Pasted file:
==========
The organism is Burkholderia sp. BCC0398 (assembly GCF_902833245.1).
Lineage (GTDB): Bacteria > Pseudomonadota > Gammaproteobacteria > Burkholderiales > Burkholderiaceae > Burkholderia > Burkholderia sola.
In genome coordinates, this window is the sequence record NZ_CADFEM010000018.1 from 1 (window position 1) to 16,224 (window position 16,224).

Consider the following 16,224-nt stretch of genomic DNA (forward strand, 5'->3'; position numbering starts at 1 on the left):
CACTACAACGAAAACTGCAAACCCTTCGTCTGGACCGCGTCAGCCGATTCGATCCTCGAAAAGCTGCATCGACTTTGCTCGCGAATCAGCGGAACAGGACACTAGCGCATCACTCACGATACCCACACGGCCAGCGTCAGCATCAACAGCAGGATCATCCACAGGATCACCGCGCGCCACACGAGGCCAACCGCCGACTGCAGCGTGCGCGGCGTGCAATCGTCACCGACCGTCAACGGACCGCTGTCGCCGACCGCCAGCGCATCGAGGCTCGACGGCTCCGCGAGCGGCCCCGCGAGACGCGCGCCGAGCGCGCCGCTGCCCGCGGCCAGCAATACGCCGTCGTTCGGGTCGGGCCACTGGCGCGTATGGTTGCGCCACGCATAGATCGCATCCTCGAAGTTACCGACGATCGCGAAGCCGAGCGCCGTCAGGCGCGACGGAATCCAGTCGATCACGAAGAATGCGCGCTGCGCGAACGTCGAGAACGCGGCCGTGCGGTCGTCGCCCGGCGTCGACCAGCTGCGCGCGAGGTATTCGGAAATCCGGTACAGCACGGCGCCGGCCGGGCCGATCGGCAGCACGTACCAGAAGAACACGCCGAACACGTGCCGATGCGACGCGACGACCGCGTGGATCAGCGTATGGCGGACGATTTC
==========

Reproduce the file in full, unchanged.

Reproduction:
The organism is Burkholderia sp. BCC0398 (assembly GCF_902833245.1).
Lineage (GTDB): Bacteria > Pseudomonadota > Gammaproteobacteria > Burkholderiales > Burkholderiaceae > Burkholderia > Burkholderia sola.
In genome coordinates, this window is the sequence record NZ_CADFEM010000018.1 from 1 (window position 1) to 16,224 (window position 16,224).

Consider the following 16,224-nt stretch of genomic DNA (forward strand, 5'->3'; position numbering starts at 1 on the left):
CACTACAACGAAAACTGCAAACCCTTCGTCTGGACCGCGTCAGCCGATTCGATCCTCGAAAAGCTGCATCGACTTTGCTCGCGAATCAGCGGAACAGGACACTAGCGCATCACTCACGATACCCACACGGCCAGCGTCAGCATCAACAGCAGGATCATCCACAGGATCACCGCGCGCCACACGAGGCCAACCGCCGACTGCAGCGTGCGCGGCGTGCAATCGTCACCGACCGTCAACGGACCGCTGTCGCCGACCGCCAGCGCATCGAGGCTCGACGGCTCCGCGAGCGGCCCCGCGAGACGCGCGCCGAGCGCGCCGCTGCCCGCGGCCAGCAATACGCCGTCGTTCGGGTCGGGCCACTGGCGCGTATGGTTGCGCCACGCATAGATCGCATCCTCGAAGTTACCGACGATCGCGAAGCCGAGCGCCGTCAGGCGCGACGGAATCCAGTCGATCACGAAGAATGCGCGCTGCGCGAACGTCGAGAACGCGGCCGTGCGGTCGTCGCCCGGCGTCGACCAGCTGCGCGCGAGGTATTCGGAAATCCGGTACAGCACGGCGCCGGCCGGGCCGATCGGCAGCACGTACCAGAAGAACACGCCGAACACGTGCCGATGCGACGCGACGACCGCGTGGATCAGCGTATGGCGGACGATTTC